An ectopic pregnancy is a pregnancy that occurs outside of the uterus. Most ectopic pregnancies occur within a fallopian tube. Other, less common locations may include the cervix, an ovary, or the abdominal cavity. This type of pregnancy cannot survive. Only the uterus can support the growth of a fetus and its placenta.
|Copyright © Nucleus Medical Media, Inc.|
Ectopic pregnancies are more common in women over 35 years old and those who are non-Caucasian. Other factors that may increase your chance of ectopic pregnancy include:
- Previous ectopic pregnancies
- History of pelvic inflammatory disease (PID) and related scar tissue
- Prior surgery on fallopian tubes or uterus and related scar tissue
- Fertility treatments
- Abnormally-shaped uterus and/or fallopian tubes
- Presence of an intrauterine device (IUD)
- Pregnancy that occurs after a sterilization procedure—tubal ligation
You will be asked about your symptoms and medical history. A physical exam will be also be done.
Your bodily fluids may be tested. This can be done with:
- Pregnancy test
- Pelvic exam
- Blood tests
Images may be taken of your uterus and fallopian tubes. This can be done with a transvaginal ultrasound.
You may just be observed if the condition is already resolving. Usually treatment is needed, options include:
If the ectopic pregnancy is small and has not ruptured (burst), a medication that prevents further growth of the ectopic pregnancy may be advised.
Surgery may be needed, especially if the ectopic pregnancy has ruptured or if it is not in the fallopian tube. During the surgery, the pregnancy will be removed.
If the pregnancy is in the fallopian tube, the doctor may be able to repair the tube. In severe cases, the fallopian tube may need to be removed.
This content is reviewed regularly and is updated when new and relevant evidence is made available. This information is neither intended nor implied to be a substitute for professional medical advice. Always seek the advice of your physician or other qualified health provider prior to starting any new treatment or with questions regarding a medical condition.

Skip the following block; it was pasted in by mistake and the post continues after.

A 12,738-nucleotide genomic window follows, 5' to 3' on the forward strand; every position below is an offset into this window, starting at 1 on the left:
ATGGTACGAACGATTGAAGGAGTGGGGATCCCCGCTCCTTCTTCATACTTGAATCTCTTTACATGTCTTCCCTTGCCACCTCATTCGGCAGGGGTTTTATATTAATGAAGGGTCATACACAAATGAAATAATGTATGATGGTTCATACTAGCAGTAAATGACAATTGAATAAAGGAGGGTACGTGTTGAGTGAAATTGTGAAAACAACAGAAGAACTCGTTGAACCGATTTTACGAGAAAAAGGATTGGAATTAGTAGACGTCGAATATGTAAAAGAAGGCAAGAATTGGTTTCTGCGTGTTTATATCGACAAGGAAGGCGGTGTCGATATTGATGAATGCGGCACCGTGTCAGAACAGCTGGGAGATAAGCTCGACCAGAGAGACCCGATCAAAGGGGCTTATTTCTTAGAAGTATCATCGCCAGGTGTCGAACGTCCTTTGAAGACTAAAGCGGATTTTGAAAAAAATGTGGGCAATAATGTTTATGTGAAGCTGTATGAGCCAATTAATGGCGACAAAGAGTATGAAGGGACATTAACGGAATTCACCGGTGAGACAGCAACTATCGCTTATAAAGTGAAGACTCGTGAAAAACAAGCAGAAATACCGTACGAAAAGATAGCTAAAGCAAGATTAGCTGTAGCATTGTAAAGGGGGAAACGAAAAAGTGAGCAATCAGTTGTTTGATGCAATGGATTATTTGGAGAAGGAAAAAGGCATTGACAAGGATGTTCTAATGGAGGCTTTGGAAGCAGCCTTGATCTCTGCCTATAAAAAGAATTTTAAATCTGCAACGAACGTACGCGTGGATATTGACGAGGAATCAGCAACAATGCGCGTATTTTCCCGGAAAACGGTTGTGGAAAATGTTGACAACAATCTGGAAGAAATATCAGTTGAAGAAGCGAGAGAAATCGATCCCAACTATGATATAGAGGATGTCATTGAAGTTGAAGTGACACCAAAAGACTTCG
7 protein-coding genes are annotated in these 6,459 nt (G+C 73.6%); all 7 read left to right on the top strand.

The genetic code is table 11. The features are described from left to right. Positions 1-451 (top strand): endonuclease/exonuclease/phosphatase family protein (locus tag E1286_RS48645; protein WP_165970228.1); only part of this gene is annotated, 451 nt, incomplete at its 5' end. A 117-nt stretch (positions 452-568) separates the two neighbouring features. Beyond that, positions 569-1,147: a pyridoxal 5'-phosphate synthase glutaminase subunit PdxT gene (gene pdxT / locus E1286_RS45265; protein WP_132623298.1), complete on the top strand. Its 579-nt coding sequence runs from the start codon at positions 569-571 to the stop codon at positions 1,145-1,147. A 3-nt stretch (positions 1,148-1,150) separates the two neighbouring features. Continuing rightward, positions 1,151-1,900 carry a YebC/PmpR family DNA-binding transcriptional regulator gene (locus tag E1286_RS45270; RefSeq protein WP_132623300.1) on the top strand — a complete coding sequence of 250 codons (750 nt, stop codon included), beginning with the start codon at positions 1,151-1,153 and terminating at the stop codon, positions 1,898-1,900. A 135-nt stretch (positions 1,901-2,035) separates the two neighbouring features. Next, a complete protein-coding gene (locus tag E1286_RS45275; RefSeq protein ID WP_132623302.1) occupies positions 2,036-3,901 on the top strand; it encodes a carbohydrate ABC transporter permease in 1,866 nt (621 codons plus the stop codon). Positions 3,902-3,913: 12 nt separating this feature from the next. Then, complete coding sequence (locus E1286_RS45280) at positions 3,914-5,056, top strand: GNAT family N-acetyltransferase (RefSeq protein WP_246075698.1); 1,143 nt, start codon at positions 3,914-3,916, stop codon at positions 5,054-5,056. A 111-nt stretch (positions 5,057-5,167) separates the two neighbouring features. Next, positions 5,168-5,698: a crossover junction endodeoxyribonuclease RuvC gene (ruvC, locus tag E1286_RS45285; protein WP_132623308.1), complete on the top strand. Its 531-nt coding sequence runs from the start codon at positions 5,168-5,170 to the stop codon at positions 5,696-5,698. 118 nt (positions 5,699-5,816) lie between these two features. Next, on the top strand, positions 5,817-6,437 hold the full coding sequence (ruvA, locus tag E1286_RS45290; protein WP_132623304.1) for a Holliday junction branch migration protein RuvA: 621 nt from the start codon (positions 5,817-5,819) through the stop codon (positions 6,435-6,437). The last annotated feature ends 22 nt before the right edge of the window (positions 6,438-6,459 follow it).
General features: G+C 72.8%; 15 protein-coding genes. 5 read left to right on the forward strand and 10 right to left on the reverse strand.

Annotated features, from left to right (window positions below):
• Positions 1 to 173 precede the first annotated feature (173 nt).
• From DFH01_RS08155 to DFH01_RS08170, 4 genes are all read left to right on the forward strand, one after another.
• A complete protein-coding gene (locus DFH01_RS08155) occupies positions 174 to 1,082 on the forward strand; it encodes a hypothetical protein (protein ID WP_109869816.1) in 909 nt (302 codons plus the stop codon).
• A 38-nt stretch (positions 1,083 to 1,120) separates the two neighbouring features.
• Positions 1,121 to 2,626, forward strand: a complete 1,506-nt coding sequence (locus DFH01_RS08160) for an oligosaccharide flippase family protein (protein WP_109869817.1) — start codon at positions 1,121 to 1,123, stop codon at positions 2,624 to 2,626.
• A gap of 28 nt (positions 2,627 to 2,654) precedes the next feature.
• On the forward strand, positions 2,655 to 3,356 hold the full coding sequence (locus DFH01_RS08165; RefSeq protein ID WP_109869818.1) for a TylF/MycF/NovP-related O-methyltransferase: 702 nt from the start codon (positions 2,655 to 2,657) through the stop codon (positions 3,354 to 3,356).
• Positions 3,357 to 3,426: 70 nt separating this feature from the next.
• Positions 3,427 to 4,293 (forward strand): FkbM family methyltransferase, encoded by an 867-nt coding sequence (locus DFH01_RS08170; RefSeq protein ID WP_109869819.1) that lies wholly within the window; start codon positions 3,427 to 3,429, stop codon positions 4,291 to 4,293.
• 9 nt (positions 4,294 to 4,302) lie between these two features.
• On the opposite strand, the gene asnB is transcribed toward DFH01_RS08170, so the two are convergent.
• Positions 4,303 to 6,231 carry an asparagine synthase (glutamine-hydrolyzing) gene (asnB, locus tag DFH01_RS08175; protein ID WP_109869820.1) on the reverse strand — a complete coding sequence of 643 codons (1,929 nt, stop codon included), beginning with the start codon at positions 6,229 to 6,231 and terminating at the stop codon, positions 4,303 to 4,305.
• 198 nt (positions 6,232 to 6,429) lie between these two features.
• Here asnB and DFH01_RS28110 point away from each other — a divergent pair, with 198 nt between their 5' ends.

Edits to original content made by Denver Health.
Copyright © EBSCO Information Services
All rights reserved.
a (Tubal Pregnancy)
Family Doctor—American Academy of Family Physicians http://familydoctor.org
American Congress of Obstetricians and Gynecologists http://www.acog.org
The Society of Obstetricians and Gynaecologists of Canada http://www.sogc.org
Women's Health Matters http://www.womenshealthmatters.ca
Ectopic pregnancy. EBSCO DynaMed Plus website. Available at: http://www.dynamed.com/topics/dmp~AN~T115772/Ectopic-pregnancy . Updated February 9, 2016. Accessed November 21, 2016.
Ectopic pregnancy. Merck Manual Professional Version website. Available at: http://www.merckmanuals.com/professional/gynecology-and-obstetrics/abnormalities-of-pregnancy/ectopic-pregnancy. Updated January 2014. Accessed November 21, 2016.
Ectopic pregnancy. Planned Parenthood website. Available at: http://www.plannedparenthood.org/learn/pregnancy/ectopic-pregnancy. Accessed November 21, 2016.
4/22/2011 DynaMed Plus Systematic Literature Surveillance http://www.dynamed.com/topics/dmp~AN~T115772/Ectopic-pregnancy : Creanga AA, Shapiro-Mendoza CK, Bish CL, Zane S, Berg CJ, Callaghan WM. Trends in ectopic pregnancy mortality in the United States: 1980-2007. Obstet Gynecol. 2011;117(4):837-843.